THE removal of trade restrictions on imports of Brazilian beef would almost certainly result in Scottish producers receiving lower and more volatile prices, according to Quality Meat Scotland’s Head of Economics Services, Stuart Ashworth.
Speaking at an ‘EU Imports and CAP’ seminar in Bridge of Allan yesterday (Tuesday, January 22) Mr Ashworth reminded producers of the background to the current trade restrictions with Brazil.
“Initial restrictions on Brazilian trade with the UK and Europe were applied in 2008 because Brazil could not provide sufficient guarantees on product safety. In simple terms, Brazil could only supply Europe from an authorised list of approved cattle farms,” said Mr Ashworth.
“Not surprisingly, UK imports from Brazil fell 80 per cent between 2007 and 2008 and continued to fall through until 2011. During 2012, however, imports doubled but still remain about 85 per cent lower than in 2007.”
In addition to the approved farm requirement, the European market is also shielded as a result of significant import tariffs. For boneless beef, which is what Brazil currently supplies, this can be as much as £2500 per tonne plus 12.8 per cent of the offer price, said Mr Ashworth.
“So offering someone beef at £4000 per tonne would result in a tariff paid price of over £7,000 per tonne. Even within the terms of the limited number of reduced tariff quotas, the reduced tariff of 20 per cent of offer price would mean a £4,000 per tonne product being imported at £4,800 per tonne which is still significantly less than the full tariff paid price.”
According to Mr Ashworth it looks unlikely that under current trade arrangements Brazil will be able to, or even wish to, supply increased quantities of beef to the UK or Europe.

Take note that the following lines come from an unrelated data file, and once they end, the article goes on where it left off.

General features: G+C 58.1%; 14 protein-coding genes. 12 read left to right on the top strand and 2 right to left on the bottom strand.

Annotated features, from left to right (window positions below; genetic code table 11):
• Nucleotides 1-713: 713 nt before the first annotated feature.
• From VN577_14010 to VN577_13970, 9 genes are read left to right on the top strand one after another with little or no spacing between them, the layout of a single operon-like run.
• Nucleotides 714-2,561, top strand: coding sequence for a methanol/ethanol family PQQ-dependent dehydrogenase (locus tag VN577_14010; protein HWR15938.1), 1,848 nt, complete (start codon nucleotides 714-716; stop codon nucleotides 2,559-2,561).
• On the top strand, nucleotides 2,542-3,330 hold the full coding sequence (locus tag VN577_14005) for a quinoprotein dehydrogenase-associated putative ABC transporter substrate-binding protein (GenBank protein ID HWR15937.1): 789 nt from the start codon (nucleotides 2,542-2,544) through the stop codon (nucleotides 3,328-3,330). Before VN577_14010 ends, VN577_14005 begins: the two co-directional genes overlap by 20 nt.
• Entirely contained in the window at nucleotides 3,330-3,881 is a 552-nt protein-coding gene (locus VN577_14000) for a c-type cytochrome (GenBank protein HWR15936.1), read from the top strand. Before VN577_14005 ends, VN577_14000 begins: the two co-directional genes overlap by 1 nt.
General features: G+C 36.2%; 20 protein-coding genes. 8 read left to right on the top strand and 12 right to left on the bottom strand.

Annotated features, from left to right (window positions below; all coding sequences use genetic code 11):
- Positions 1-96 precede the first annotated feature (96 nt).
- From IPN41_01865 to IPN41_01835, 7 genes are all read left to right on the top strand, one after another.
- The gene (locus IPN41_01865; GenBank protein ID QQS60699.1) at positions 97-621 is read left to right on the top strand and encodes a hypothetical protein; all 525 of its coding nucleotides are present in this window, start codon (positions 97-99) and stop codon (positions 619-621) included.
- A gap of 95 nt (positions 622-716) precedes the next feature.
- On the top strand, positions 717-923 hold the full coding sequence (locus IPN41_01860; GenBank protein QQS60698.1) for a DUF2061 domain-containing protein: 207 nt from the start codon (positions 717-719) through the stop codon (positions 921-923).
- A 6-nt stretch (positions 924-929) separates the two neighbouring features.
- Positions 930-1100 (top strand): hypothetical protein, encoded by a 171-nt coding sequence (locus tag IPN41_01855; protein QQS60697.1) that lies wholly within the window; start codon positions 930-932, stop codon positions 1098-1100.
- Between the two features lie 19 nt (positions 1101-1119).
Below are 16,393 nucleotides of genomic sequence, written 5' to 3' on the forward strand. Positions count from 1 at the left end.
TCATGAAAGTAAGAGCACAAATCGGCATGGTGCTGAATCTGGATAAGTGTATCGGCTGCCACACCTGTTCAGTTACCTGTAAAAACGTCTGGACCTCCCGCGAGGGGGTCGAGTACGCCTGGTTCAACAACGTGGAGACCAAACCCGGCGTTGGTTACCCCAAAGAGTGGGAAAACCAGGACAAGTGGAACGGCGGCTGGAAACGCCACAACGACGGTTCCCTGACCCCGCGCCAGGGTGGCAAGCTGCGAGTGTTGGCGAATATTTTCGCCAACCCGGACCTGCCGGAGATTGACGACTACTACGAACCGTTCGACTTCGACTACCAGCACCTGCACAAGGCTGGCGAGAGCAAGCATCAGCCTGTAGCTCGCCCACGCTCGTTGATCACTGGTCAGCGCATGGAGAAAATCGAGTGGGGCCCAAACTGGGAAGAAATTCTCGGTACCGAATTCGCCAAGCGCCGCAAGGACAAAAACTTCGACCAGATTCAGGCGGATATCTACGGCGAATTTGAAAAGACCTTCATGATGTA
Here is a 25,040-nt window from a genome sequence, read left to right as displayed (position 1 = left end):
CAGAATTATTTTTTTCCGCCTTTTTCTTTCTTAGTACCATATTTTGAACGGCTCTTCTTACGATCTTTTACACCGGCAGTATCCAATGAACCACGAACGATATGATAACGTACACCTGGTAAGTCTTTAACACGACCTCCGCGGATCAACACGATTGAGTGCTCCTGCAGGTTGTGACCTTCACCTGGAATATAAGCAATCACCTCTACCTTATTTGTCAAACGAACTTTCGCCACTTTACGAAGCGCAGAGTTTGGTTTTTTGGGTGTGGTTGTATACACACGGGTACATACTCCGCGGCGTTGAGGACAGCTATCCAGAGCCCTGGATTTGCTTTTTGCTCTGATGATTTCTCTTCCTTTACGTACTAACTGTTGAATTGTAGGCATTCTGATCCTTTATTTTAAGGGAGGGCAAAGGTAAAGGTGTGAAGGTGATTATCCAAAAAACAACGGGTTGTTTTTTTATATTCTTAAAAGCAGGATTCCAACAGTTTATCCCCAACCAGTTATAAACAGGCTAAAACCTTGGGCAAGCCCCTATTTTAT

However he told producers at the event, organized by the Scottish Beef Cattle Association, the NBA (Scotland) and the NSA (Scotland), that there was little doubt Brazil would like these tariffs reduced either through WTO, Mercosur or bilateral agreements.
There would be several impacts on Scottish producers, he said, if this trade restriction is removed.
“Clearly the first point of contention is that Brazilian beef would be available at much reduced prices. Irrespective of what the world price is, by removing customs duties the product would become cheaper. It would also be highly likely that this ‘cheaper product’ would be at world prices which are currently lower than European producer prices,” said Mr Ashworth
“A second impact would emerge from exporting nations ‘cherry picking’ what they supply around the globe – choosing the highest value market for each different cut. The consequence of this for the importing nation with whole carcases to sell is that the overall ‘carcase balance’ in the market changes and individual carcase realisation values come under pressure.”
However, Mr Ashworth emphasised that just because trade barriers have been removed, it does not mean that trade will take place.
“That would depend on the relative state of the global demand for beef and if the main demand lies outside the European Union then that is where trade will take place.
“Nevertheless, it is inevitable that Scottish producer prices would move closer to world market prices, although they are still likely to retain a premium built on product quality and provenance.”
Mr Ashworth said it is likely there would be greater volatility in prices reflecting global trading conditions in respect of supply and demand and exchange rate movements between major trading partners.
“For example, during 2010 and into early 2011 the gap in beef prices between the major global beef exporters and Europe narrowed significantly. However, as 2011 passed into 2012 and the global economy slowed down the gap has widened again.
“It is therefore impossible to say with certainty what a greater volume of Brazilian beef on the European market would do for Scottish producer prices. However, it is almost certain that it would lead to lower farm gate prices and greater volatility in those prices.”
Contact: Claire Morrison